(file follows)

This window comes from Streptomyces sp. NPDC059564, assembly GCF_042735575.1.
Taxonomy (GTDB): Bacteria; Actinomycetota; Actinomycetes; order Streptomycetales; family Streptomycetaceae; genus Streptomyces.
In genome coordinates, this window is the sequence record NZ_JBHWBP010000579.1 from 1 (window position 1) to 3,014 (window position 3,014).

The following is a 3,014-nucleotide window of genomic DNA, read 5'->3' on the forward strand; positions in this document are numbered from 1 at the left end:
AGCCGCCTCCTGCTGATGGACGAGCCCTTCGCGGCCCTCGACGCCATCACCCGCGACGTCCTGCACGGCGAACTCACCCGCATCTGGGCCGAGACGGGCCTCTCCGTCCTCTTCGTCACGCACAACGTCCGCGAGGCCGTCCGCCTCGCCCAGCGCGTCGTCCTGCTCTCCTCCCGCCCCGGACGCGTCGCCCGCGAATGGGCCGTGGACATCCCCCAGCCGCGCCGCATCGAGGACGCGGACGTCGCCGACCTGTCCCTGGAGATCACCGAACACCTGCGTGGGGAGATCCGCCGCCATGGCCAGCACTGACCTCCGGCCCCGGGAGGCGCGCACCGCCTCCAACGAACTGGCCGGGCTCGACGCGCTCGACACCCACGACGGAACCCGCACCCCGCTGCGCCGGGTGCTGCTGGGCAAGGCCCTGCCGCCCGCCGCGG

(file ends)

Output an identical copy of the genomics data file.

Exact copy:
This window comes from Streptomyces sp. NPDC059564, assembly GCF_042735575.1.
Taxonomy (GTDB): Bacteria; Actinomycetota; Actinomycetes; order Streptomycetales; family Streptomycetaceae; genus Streptomyces.
In genome coordinates, this window is the sequence record NZ_JBHWBP010000579.1 from 1 (window position 1) to 3,014 (window position 3,014).

The following is a 3,014-nucleotide window of genomic DNA, read 5'->3' on the forward strand; positions in this document are numbered from 1 at the left end:
AGCCGCCTCCTGCTGATGGACGAGCCCTTCGCGGCCCTCGACGCCATCACCCGCGACGTCCTGCACGGCGAACTCACCCGCATCTGGGCCGAGACGGGCCTCTCCGTCCTCTTCGTCACGCACAACGTCCGCGAGGCCGTCCGCCTCGCCCAGCGCGTCGTCCTGCTCTCCTCCCGCCCCGGACGCGTCGCCCGCGAATGGGCCGTGGACATCCCCCAGCCGCGCCGCATCGAGGACGCGGACGTCGCCGACCTGTCCCTGGAGATCACCGAACACCTGCGTGGGGAGATCCGCCGCCATGGCCAGCACTGACCTCCGGCCCCGGGAGGCGCGCACCGCCTCCAACGAACTGGCCGGGCTCGACGCGCTCGACACCCACGACGGAACCCGCACCCCGCTGCGCCGGGTGCTGCTGGGCAAGGCCCTGCCGCCCGCCGCGG